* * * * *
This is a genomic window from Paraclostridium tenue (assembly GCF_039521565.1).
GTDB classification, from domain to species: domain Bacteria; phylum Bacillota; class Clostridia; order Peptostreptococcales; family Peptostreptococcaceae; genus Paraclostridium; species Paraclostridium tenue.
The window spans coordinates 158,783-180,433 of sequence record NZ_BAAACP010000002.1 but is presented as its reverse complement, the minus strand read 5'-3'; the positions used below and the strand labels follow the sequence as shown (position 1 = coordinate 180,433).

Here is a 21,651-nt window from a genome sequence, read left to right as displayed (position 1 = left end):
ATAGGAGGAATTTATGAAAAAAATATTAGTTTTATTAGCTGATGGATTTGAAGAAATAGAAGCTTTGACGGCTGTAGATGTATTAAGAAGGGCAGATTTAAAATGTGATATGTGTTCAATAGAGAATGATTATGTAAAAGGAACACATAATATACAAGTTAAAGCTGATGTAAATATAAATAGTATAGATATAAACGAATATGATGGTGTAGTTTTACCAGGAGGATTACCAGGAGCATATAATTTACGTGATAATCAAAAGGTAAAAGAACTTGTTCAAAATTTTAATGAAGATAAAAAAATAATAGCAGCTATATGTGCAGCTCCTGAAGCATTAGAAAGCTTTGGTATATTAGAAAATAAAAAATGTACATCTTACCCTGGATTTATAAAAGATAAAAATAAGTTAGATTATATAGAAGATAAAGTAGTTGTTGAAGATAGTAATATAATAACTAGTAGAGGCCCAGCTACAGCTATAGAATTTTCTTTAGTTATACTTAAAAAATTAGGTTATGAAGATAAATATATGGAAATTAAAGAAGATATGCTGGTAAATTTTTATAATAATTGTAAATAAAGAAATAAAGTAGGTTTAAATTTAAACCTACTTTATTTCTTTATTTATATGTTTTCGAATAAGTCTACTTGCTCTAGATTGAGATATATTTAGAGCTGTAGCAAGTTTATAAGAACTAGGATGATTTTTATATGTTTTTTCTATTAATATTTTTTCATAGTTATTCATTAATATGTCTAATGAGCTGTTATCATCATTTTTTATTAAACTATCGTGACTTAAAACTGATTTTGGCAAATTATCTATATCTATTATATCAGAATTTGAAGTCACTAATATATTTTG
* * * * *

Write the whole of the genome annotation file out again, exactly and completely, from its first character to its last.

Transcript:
This is a genomic window from Paraclostridium tenue (assembly GCF_039521565.1).
GTDB classification, from domain to species: domain Bacteria; phylum Bacillota; class Clostridia; order Peptostreptococcales; family Peptostreptococcaceae; genus Paraclostridium; species Paraclostridium tenue.
The window spans coordinates 158,783-180,433 of sequence record NZ_BAAACP010000002.1 but is presented as its reverse complement, the minus strand read 5'-3'; the positions used below and the strand labels follow the sequence as shown (position 1 = coordinate 180,433).

Here is a 21,651-nt window from a genome sequence, read left to right as displayed (position 1 = left end):
ATAGGAGGAATTTATGAAAAAAATATTAGTTTTATTAGCTGATGGATTTGAAGAAATAGAAGCTTTGACGGCTGTAGATGTATTAAGAAGGGCAGATTTAAAATGTGATATGTGTTCAATAGAGAATGATTATGTAAAAGGAACACATAATATACAAGTTAAAGCTGATGTAAATATAAATAGTATAGATATAAACGAATATGATGGTGTAGTTTTACCAGGAGGATTACCAGGAGCATATAATTTACGTGATAATCAAAAGGTAAAAGAACTTGTTCAAAATTTTAATGAAGATAAAAAAATAATAGCAGCTATATGTGCAGCTCCTGAAGCATTAGAAAGCTTTGGTATATTAGAAAATAAAAAATGTACATCTTACCCTGGATTTATAAAAGATAAAAATAAGTTAGATTATATAGAAGATAAAGTAGTTGTTGAAGATAGTAATATAATAACTAGTAGAGGCCCAGCTACAGCTATAGAATTTTCTTTAGTTATACTTAAAAAATTAGGTTATGAAGATAAATATATGGAAATTAAAGAAGATATGCTGGTAAATTTTTATAATAATTGTAAATAAAGAAATAAAGTAGGTTTAAATTTAAACCTACTTTATTTCTTTATTTATATGTTTTCGAATAAGTCTACTTGCTCTAGATTGAGATATATTTAGAGCTGTAGCAAGTTTATAAGAACTAGGATGATTTTTATATGTTTTTTCTATTAATATTTTTTCATAGTTATTCATTAATATGTCTAATGAGCTGTTATCATCATTTTTTATTAAACTATCGTGACTTAAAACTGATTTTGGCAAATTATCTATATCTATTATATCAGAATTTGAAGTCACTAATATATTTTG